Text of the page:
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Job listing of the future: Wanted - IT workers with broad skill sets

Data center denizens will need to have broader knowledge of operating environments, deep expertise in one or two areas.

During the next five years, data center denizens will need to update their skills in ways large and small. One major requirement for the data center worker will be to learn more operating environments, even as he/she continues to be the resident expert in JCL, workload management or CICS, as the case may be.

Over the longer term, more automated systems management products and other tools could well mean fewer entry-level positions. And companies will likely need to reorganize the data center to include more experts who are able to tune performance across different platforms, for instance, and fewer folks that know "everything" about a specific operating system. This could translate into more diverse career paths for data center personnel.

Don't expect too much to change anytime soon, though. "We're going to need a couple of quarters of strong financial performance before people will feel comfortable hiring again," says Rick Nashleanas, principal at Monarch Technology Management LLC in Colorado Springs, Colo. He specializes in recruiting and placing mainframe-experienced personnel.

"I haven't seen an uptick yet," Nashleanas says. "There's nothing that says we're past the worst, and the worst has been going on for quite a while. We need to get the recovery going and then get back to a normal market." He says it will be at least a year before that happens.

Despite the economy, there are some data center changes looming in the not-too-distant future. These changes will inevitably translate into new requirements for the people who work in data centers.

John Phelps, vice president and research director at Stamford, Conn.-based Gartner Inc., sees "a movement to consolidate workloads on fewer boxes. Server sprawl is getting out of control" in many organizations, he says. This means that people who know MVS or OS/390 will likely need to bone up on Linux or Unix or Windows.

Within the mainframe itself, Phelps see some key longer-term trends. First is that most vendors, with the key exception of IBM, are heading toward the Intel chip architecture as a way of saving money. Unisys, Bull, Siemens and ICL are all doing this, Phelps says. In this case, it's worth a mainframer's time to start learning about various Intel high-end chip architectures, including Itanium, and the features that will be included in future versions of that family.

For its part, IBM "has no plans" of ditching its current mainframe architecture, Phelps says, despite rumors that suggest IBM will be redesigning its mainframes to be based on its Power chip. "There's still a healthy mainframe business out there, and the only way to keep some differentiation" is for the company to stay with its proprietary chips, he says. That said, though, he does see some movement -- mostly in the arena beyond 16-way multiprocessing. He sees a 24-way or 32-way IBM machine coming, probably during or close to 2004, with the capability of going "much higher."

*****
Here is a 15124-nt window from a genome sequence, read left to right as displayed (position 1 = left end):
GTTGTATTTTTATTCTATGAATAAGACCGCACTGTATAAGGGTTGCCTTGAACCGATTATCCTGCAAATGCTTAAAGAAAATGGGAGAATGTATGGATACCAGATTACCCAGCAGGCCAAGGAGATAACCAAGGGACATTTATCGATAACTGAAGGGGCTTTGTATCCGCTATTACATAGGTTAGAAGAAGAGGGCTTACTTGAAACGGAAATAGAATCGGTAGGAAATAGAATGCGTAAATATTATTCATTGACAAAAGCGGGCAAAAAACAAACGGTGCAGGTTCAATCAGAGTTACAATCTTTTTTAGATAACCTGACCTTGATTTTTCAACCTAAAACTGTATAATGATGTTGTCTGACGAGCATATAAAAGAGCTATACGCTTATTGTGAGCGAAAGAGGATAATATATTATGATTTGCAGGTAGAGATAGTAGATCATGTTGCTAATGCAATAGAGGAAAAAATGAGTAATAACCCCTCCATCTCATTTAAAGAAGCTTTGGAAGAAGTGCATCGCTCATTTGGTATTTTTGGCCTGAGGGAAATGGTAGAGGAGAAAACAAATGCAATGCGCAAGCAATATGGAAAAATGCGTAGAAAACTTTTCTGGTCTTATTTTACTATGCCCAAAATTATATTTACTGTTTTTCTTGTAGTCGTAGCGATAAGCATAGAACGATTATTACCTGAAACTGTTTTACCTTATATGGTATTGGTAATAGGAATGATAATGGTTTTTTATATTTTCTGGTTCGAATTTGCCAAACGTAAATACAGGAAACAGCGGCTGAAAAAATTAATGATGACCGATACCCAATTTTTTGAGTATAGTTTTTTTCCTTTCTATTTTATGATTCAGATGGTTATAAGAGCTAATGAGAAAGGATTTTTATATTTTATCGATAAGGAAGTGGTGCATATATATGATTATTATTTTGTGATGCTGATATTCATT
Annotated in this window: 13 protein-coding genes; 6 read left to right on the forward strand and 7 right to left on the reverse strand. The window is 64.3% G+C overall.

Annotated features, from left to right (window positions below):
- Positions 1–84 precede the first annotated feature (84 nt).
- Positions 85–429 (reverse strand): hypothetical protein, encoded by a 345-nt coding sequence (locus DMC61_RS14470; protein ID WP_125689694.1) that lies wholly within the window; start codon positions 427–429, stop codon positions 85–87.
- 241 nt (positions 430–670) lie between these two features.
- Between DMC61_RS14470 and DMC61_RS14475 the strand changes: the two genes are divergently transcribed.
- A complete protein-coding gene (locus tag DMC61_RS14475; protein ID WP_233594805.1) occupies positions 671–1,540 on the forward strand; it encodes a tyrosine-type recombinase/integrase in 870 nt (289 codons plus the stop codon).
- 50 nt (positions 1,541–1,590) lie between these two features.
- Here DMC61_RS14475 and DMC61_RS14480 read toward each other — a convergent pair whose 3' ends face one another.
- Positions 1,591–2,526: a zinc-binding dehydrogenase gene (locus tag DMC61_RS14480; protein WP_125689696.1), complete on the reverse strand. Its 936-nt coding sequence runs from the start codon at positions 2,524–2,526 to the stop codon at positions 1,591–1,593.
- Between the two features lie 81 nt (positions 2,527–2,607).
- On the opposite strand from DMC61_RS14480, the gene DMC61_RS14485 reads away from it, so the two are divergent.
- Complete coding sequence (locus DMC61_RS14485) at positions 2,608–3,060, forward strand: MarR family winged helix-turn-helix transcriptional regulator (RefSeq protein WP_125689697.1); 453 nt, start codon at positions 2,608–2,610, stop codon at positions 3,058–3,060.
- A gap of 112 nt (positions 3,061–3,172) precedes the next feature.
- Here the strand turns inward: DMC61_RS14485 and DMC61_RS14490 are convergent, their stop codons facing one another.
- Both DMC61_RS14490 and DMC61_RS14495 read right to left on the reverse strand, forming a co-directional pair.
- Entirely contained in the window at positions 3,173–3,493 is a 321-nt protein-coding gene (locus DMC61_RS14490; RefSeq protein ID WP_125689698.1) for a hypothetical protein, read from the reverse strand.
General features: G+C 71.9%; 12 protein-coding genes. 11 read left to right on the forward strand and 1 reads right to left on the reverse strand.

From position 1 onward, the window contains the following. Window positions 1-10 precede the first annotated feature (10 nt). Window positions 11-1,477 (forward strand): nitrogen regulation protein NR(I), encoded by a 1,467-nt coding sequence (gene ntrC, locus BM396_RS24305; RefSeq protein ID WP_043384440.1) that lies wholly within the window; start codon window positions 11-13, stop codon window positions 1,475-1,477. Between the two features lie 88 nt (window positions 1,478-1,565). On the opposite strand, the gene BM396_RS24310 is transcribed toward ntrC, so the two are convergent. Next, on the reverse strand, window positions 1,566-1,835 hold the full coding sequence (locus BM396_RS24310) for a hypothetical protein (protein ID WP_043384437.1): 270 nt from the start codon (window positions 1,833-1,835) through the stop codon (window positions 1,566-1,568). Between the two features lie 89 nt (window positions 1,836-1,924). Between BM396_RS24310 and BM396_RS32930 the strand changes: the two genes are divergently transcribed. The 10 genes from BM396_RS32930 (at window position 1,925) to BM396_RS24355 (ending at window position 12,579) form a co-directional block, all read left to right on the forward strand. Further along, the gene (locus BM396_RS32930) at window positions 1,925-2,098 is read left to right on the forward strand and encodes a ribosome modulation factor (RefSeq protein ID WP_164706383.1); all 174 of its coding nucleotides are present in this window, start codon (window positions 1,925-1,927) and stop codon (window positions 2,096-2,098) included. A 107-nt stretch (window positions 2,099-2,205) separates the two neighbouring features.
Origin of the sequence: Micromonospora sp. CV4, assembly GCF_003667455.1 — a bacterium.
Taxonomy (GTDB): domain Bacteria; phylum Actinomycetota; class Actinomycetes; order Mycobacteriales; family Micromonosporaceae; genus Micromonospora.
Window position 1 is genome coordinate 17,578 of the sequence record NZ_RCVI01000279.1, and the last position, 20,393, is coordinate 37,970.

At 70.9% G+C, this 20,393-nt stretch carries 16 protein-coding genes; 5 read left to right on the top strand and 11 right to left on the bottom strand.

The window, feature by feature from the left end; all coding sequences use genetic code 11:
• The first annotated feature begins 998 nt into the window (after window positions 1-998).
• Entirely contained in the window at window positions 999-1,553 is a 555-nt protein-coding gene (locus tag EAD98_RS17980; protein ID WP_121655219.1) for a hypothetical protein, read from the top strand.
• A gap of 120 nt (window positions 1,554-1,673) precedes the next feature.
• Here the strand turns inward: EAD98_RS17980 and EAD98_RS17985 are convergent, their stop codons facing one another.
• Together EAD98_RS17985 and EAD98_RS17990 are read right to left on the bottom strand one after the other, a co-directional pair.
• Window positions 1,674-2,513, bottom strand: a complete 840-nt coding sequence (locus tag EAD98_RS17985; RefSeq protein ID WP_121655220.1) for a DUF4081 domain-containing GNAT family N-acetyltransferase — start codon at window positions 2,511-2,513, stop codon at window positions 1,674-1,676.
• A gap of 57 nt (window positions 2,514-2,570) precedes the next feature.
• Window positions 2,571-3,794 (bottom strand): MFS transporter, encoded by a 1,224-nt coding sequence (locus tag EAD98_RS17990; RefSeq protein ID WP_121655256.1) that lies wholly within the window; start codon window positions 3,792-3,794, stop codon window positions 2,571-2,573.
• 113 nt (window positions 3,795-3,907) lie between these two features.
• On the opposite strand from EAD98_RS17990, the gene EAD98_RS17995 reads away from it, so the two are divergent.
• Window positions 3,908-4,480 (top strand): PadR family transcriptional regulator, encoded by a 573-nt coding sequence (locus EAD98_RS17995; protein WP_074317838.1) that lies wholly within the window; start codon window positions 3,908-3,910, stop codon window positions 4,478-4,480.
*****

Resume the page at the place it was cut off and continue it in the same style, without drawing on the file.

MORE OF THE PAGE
An IBM spokesman would not respond to Phelps' predictions, citing company policy about not responding to industry speculation.

Phelps also expects IBM to work on lowering the high costs of owning a mainframe. "It's the software" that's really out of whack, cost-wise, Phelps says. "LPAR-based software pricing will be critical in large systems to help control the software costs."

The IBM spokesman said the company has "talked about" workload-based pricing as a future direction but wouldn't offer any specifics.

Another way of lowering software costs is to allow Unix and Linux software to run on the mainframe, which is already happening. One shop going this route is San Jose State University, which is moving all its OS/390 applications to other platforms. The mainframe will then be converted to a pure Linux box, to be used by faculty and students to set up individual "servers."

All of the university's mainframe experts are now in the process of learning Linux.

"We can have all the server resources we need, without having to go out and buy individual machines," explains Rich Sol, senior director of university computing. This approach eliminates the need for individual departments or schools on the university's 23 campuses from having to go out and purchase their own hardware and software.

What this means for the university's data center personnel is more opportunity, Sol says. Of the five people in the university's existing systems group, the three who have supported OS/390 have been sent for Linux classes offered by IBM. (The other two staff members specialize in NT and Unix.)

For the systems people, "their job stays the same, but what they're supporting changes," Sol says. "We're moving in the direction of a network operations center, a one-stop support environment for the university. This essentially saves their careers. We're not losing any staff; we're just retraining people."

>> Click here to read part two of this series, "Growing up, and out"

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